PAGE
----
Station Image Location Managed by National services Annual
entry/exit
(millions)
2009/10[7]
Annual
entry/exit
(millions)
2010/11[7]
Annual
entry/exit
(millions)
2011/12[7]
Annual
entry/exit
(millions)
2012/13[7]
Annual
entry/exit
(millions)
2013/14[7]
Open
date
Terminal
platforms[1]
Through
platforms[2]
Category
Deansgate Knott Mill Station - geograph.org.uk - 1447337.jpg Deansgate Northern Rail Northern Rail
TransPennine Express
Increase 0.300 Increase 0.322 Increase 0.347 Increase 0.350 Increase 0.370 1886 0 2 D
Oxford Road Oxford Road timber roof.jpg Oxford Road Northern Rail Northern
TransPennine Express
Trains Wales
East Midlands
Increase 6.650 Increase 7.116 Decrease 7.077 Increase 7.149 Increase 7.555 1849 1 (none from 2018 - see Northern Hub) 4 C1
Piccadilly Piccadilly Station Manchester - geograph.org.uk - 692981.jpg Piccadilly Network Rail Virgin Trains
Northern Rail
TransPennine Express
East Midlands
CrossCountry
Trains Wales
Increase 19.841 Increase 21.279 Decrease 18.584 Increase 23.158 Increase 24.476 1842 12 2 (4 from 2018 - see Northern Hub) A
Victoria Manchester Victoria station 19-10-2009 12-11-47kopie.jpg Hunts Bank Northern Rail
(Network Rail from 2016)
Northern Rail
TransPennine Express
Increase 6.146 Increase 6.667 Increase 6.782 Increase 6.851 Increase 7.241 1844 2 4 B
Total Increase 32.937 Increase 35.384 Decrease 32.079 Increase 37.508 Increase 39.642 15 12

Closed[edit]

A map of Manchester railway junctions and stations in 1910.

One of the first inter-city railway stations in the world was Manchester Liverpool Road station on Liverpool Street. On 15 September 1830, the Liverpool and Manchester Railway opened and services terminated at the station. Part of the station frontage remains, as does the goods warehouse. Both of these structures are Grade I protected and are part of the Museum of Science and Industry.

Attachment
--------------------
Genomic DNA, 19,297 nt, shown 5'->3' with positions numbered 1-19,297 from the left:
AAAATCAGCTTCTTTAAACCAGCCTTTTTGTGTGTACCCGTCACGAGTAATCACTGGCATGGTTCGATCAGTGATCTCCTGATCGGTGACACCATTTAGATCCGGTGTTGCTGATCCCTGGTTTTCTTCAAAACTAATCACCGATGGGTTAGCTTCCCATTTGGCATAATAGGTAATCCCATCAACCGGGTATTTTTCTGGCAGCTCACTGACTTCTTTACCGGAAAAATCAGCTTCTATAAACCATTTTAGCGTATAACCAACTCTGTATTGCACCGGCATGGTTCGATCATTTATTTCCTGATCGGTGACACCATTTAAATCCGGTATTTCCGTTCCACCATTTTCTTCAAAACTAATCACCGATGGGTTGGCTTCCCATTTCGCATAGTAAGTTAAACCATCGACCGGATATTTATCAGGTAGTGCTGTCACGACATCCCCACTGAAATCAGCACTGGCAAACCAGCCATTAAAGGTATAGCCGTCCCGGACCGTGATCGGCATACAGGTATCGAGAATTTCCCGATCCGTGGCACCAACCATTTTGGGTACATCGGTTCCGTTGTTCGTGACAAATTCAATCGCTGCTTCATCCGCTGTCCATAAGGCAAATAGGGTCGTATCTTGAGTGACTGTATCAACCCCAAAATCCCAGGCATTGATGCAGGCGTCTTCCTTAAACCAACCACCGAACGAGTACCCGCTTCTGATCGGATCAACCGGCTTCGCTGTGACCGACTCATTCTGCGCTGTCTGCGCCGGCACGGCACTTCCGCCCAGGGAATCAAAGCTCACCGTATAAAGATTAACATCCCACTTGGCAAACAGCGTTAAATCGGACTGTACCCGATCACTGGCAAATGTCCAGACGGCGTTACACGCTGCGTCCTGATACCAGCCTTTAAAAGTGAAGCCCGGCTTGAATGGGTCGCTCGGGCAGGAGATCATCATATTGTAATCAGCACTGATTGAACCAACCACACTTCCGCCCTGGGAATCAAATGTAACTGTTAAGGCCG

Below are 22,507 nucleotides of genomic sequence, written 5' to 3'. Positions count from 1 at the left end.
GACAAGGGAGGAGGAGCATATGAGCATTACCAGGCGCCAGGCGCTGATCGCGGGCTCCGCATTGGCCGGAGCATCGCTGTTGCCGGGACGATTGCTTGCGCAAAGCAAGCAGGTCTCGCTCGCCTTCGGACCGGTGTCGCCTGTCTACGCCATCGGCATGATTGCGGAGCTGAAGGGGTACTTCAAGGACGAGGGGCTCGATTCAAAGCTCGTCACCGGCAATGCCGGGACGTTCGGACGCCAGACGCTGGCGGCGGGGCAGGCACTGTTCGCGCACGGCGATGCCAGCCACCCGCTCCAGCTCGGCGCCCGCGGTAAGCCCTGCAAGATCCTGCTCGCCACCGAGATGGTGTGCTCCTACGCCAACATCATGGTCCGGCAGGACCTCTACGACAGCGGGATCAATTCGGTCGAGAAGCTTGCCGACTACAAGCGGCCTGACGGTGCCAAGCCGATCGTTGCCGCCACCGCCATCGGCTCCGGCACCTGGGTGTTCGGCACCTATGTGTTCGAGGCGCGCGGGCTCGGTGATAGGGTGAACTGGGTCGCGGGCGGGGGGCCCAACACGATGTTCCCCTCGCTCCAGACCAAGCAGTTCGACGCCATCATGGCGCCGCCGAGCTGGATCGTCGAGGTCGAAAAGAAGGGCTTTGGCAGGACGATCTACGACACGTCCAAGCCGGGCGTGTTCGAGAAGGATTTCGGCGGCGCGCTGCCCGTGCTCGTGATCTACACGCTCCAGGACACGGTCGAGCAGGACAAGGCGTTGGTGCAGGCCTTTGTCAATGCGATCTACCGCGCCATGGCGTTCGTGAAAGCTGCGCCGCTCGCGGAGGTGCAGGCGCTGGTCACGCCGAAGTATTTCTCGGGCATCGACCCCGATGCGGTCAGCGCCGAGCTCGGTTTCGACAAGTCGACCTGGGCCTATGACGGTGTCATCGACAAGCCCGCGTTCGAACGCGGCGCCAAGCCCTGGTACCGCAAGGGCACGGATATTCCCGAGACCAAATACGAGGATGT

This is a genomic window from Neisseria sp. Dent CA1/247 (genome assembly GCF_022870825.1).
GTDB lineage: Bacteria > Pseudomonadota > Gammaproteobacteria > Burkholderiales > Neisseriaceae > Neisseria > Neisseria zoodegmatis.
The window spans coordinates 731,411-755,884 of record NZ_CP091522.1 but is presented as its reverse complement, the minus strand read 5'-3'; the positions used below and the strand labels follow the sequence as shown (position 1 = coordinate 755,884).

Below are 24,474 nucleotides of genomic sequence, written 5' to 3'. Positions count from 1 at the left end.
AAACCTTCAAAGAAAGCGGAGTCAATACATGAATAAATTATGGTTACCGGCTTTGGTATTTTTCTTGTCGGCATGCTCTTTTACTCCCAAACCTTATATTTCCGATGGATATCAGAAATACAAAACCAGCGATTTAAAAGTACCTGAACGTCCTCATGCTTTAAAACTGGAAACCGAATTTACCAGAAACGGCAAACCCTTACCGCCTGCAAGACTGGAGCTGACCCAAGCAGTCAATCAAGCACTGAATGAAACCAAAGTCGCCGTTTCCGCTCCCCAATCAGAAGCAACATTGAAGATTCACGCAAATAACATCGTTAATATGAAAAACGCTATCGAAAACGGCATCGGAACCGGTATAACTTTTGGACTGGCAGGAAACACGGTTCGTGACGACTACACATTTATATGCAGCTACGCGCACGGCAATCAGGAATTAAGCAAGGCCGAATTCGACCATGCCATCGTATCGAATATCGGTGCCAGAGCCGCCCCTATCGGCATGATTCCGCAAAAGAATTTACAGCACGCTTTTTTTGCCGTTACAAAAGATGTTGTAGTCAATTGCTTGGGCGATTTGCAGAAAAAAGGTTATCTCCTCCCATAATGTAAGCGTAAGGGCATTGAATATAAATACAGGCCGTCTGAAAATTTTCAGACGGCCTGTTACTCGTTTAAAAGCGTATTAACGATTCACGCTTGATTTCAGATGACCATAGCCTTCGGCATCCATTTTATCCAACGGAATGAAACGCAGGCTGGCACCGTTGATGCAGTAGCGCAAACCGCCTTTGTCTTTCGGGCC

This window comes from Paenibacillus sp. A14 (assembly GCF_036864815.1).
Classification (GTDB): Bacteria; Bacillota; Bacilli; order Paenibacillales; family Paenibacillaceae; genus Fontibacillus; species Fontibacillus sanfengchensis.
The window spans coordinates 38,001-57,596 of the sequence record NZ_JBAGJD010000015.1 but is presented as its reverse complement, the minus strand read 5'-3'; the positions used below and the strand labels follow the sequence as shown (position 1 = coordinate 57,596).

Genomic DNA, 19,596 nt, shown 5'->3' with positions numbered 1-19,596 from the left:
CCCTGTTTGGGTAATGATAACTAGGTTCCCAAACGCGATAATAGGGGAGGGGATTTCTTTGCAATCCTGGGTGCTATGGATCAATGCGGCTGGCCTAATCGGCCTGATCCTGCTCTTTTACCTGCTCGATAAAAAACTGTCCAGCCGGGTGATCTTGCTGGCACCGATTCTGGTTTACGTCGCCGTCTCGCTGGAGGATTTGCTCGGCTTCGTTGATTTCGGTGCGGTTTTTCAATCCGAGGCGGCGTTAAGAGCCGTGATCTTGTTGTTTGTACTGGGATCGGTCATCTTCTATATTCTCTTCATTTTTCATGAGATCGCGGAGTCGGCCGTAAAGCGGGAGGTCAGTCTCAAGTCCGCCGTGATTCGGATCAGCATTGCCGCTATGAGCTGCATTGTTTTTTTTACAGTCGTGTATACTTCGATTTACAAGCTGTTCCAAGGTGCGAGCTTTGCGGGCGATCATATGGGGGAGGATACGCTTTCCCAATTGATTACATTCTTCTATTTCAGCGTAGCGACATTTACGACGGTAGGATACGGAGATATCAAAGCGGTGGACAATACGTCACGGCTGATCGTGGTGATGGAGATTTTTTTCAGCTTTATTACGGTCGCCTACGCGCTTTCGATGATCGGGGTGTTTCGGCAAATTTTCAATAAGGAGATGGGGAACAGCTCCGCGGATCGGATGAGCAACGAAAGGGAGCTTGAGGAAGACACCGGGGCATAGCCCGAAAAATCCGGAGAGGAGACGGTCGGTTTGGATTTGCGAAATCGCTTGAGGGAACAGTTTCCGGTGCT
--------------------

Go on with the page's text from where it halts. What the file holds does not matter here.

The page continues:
All four of Manchester's termini (Piccadilly, Mayfield, Exchange and Victoria) were not recommended for closure in the first Beeching Report, but the reduced rail traffic caused by the closure of other railway lines meant services were transferred to Piccadilly and Victoria.[8] Consequently trains to Exchange and Central stations were withdrawn; the latter was granted Grade II* and later converted into an arena and exhibition centre.

Station Image Location Managed by Open
date
Closed
date
Terminal
platforms[3]
Through
platforms[4]
Notes
Central Manchester Central Arena.jpg Castlefield London Midland Region of British Railways 1886 1969 9 0 Closed as part of the Beeching cuts in 1969. Now used as a conference and exhibition centre. Was shortlisted for High Speed 2 terminus.
Exchange Manchester Exchange 3 railway station 2116696 82c12e3b.jpg Salford London, Midland and Scottish Railway 1884 1969 0 5 Had the longest platform in the world.
Liverpool Road Liverpool Road railway station, Manchester.jpg Liverpool Street Liverpool and Manchester Railway 1830 1844 2 0 The first urban train station in the world
Mayfield Manchester Mayfield Station 3.jpg Piccadilly London and North Western Railway 1910 1960 (to passengers)
1986 (closed)
5 0 Located adjacent to Piccadilly. Station remains today and can been seen on approaching Piccadilly.

See also[edit]

References[edit]

  1. ^ "FAQs - I have bought a train ticket that states Manchester Stations as the destination. Can I use this on the Metrolink in the city centre?". Metrolink. Retrieved 2013-02-08. 
  2. ^ "Freedom of Information - Subsidies and passenger numbers for National Rail, Manchester Metrolink and London Underground". gov.uk. 31 May 2012. Retrieved 2013-02-09. 
  3. ^ "Free Travel on the Metrolink". TfGM. p. 4. Retrieved 2013-02-08. 
  4. ^ a b "Freedom of the City". TfGM. Retrieved 2013-02-08. 
  5. ^ "Free tram rides for train riders". BBC News. 28 October 2005. Retrieved 2013-02-08. 
  6. ^ "Northern Hub". Network Rail. Retrieved 2013-02-09. 
  7. ^ a b c d e "Station usage". Office of Rail Regulation. Retrieved 13 April 2010. 
  8. ^ "Manchester Exchange". Retrieved 2013-02-09.